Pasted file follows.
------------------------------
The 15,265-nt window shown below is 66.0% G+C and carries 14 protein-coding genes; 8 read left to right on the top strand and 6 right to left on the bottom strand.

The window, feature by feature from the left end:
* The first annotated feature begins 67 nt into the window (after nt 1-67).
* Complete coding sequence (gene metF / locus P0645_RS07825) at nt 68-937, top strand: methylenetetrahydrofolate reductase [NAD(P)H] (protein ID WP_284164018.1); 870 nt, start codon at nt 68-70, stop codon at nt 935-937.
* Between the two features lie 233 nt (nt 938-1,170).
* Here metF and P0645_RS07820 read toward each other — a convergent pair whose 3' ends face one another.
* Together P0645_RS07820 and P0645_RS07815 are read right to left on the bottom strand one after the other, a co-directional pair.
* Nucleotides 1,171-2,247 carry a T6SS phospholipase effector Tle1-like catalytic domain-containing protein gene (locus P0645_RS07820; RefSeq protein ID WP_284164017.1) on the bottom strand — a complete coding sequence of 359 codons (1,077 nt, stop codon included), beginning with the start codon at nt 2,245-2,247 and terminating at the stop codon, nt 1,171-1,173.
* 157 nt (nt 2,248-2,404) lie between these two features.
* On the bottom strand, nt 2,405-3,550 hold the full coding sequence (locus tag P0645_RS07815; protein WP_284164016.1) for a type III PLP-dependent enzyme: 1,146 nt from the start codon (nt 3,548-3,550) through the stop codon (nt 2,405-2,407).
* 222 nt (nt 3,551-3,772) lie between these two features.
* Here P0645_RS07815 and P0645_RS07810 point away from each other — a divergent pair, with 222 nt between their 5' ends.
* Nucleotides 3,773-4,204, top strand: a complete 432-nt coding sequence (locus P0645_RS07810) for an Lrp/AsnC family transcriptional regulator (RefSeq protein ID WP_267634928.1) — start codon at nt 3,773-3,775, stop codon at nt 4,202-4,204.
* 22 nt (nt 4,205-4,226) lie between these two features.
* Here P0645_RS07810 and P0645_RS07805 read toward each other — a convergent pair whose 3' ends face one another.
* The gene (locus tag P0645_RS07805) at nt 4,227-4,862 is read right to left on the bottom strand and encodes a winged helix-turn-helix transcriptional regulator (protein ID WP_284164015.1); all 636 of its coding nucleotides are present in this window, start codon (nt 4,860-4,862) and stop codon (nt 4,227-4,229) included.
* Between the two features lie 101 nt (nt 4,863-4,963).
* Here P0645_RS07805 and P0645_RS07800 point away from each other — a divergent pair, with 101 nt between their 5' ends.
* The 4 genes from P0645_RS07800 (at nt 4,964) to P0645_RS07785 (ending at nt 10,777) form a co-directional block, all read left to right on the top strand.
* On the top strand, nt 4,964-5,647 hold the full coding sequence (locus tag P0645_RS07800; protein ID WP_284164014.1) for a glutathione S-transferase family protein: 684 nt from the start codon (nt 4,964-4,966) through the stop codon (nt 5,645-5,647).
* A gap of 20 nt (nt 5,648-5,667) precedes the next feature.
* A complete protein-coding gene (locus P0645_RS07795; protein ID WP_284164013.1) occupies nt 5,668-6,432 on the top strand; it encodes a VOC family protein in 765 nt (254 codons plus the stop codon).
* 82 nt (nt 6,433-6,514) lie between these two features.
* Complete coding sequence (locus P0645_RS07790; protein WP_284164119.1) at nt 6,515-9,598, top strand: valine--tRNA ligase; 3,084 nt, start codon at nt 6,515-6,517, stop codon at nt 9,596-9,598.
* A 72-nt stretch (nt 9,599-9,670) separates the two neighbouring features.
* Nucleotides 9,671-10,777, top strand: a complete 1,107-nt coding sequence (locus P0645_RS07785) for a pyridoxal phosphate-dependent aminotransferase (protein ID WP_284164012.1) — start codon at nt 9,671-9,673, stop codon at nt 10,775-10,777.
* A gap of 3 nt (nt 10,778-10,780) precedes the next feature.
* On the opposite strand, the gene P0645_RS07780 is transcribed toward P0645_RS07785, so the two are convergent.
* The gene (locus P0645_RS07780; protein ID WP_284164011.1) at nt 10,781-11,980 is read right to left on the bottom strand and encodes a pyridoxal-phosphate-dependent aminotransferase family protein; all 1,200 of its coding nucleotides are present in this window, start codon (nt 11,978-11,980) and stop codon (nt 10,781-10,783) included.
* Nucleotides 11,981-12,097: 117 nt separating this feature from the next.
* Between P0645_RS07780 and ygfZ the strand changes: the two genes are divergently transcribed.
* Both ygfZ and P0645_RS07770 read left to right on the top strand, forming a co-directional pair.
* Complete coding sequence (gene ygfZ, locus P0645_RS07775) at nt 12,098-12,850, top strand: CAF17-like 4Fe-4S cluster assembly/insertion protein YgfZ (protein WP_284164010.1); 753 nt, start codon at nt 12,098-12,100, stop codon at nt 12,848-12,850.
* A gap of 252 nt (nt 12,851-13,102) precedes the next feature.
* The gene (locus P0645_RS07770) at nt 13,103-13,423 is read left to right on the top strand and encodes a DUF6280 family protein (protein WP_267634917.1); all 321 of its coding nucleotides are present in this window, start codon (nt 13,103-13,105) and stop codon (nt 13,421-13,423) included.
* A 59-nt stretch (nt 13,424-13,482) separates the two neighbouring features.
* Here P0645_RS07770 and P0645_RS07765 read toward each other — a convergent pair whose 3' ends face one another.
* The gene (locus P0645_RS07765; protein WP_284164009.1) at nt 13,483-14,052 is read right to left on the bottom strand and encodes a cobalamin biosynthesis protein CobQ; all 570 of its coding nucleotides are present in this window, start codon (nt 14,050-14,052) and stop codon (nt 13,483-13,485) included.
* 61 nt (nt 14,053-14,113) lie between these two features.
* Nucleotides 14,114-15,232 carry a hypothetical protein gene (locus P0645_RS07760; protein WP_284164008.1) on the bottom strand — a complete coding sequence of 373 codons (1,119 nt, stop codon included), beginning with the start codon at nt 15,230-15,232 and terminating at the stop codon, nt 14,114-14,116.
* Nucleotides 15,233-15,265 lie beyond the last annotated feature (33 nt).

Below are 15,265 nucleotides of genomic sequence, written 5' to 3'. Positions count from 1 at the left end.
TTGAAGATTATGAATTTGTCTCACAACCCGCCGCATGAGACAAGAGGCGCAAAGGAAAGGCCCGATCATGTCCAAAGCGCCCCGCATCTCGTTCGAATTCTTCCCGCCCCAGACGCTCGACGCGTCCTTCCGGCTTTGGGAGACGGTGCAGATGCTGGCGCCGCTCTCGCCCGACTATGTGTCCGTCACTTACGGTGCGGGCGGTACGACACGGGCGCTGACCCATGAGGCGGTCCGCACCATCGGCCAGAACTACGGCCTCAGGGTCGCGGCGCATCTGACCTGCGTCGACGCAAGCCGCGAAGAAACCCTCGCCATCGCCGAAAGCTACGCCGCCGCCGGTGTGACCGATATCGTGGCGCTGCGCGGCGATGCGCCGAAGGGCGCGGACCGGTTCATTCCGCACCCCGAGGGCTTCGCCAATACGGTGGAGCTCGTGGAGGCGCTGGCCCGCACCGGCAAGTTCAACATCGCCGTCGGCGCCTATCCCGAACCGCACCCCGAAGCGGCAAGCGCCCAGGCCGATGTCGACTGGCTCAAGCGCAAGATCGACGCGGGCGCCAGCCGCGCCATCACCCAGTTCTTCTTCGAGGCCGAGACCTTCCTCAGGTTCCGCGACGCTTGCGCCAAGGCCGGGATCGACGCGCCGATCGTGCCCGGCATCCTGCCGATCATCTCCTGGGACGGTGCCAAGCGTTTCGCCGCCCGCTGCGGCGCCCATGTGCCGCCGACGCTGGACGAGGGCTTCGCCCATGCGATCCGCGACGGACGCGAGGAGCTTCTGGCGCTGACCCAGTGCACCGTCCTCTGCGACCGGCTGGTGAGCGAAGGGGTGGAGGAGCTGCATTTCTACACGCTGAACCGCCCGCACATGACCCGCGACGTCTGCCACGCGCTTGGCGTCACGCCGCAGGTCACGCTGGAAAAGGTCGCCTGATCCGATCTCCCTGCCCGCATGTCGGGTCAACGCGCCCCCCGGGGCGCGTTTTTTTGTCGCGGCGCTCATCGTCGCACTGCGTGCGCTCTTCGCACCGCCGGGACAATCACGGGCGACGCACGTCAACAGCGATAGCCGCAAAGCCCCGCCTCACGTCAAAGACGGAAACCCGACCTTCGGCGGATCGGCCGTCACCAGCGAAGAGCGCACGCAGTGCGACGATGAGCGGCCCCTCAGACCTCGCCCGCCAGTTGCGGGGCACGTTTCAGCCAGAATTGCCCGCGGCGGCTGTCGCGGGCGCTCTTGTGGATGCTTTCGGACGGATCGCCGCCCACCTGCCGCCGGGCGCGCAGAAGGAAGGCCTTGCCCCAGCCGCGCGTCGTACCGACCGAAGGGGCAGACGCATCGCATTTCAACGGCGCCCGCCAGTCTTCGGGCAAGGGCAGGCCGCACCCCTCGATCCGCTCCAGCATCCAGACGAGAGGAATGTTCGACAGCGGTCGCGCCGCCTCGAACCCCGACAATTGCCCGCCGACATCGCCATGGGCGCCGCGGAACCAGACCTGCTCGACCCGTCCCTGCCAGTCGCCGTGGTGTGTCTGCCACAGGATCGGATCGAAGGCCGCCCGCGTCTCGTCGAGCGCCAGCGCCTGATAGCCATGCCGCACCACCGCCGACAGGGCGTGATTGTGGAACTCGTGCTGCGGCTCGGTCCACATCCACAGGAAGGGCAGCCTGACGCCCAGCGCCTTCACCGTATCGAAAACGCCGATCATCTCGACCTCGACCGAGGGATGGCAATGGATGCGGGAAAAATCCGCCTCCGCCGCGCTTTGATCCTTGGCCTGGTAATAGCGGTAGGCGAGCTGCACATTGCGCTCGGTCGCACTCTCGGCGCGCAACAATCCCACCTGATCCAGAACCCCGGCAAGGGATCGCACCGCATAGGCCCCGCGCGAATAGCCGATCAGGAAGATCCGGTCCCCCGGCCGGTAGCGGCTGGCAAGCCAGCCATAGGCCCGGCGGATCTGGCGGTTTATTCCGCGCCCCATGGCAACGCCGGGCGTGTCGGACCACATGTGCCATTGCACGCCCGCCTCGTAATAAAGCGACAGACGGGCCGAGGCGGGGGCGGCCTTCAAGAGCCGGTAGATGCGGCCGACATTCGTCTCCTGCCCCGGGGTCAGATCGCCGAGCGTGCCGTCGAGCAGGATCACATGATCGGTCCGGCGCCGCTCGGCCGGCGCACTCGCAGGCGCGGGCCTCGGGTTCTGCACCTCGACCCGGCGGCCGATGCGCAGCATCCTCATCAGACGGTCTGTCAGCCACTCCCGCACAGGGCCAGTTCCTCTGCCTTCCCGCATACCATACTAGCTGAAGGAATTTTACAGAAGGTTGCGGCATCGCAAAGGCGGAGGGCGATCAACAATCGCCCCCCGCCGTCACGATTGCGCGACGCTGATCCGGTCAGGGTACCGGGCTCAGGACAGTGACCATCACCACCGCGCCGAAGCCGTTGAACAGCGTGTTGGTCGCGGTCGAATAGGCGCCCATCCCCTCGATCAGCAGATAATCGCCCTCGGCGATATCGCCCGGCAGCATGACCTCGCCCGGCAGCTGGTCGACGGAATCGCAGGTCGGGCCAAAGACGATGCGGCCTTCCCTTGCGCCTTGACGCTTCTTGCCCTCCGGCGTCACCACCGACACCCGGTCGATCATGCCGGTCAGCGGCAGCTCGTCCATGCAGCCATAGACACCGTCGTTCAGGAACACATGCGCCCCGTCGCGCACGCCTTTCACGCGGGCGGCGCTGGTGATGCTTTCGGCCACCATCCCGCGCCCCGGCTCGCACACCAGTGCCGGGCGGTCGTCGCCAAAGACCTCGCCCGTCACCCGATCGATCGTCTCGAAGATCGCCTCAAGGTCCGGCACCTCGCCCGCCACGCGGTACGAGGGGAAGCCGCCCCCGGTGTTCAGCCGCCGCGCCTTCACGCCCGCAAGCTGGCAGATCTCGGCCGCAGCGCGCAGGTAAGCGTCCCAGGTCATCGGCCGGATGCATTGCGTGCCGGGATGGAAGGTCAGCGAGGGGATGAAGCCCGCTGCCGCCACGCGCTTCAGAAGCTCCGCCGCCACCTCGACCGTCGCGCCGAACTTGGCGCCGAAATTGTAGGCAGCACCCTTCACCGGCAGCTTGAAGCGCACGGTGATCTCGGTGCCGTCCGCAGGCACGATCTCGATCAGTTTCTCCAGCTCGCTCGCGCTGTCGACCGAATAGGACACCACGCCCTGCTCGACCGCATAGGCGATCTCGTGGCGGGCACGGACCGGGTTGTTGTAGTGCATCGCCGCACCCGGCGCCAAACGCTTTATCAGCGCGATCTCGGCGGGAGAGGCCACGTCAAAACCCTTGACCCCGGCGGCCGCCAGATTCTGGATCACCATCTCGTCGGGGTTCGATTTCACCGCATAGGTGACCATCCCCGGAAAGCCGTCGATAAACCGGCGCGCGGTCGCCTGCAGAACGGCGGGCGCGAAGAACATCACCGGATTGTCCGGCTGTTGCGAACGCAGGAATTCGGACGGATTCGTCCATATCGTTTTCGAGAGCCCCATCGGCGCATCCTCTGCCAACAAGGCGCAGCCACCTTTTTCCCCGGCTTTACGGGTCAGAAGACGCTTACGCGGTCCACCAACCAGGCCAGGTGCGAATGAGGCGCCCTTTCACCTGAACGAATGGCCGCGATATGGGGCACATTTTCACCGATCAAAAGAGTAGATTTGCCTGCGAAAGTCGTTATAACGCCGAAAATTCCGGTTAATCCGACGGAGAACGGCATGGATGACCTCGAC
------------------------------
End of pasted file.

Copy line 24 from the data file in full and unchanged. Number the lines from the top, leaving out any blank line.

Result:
* Complete coding sequence (locus P0645_RS07790; protein WP_284164119.1) at nt 6,515-9,598, top strand: valine--tRNA ligase; 3,084 nt, start codon at nt 6,515-6,517, stop codon at nt 9,596-9,598.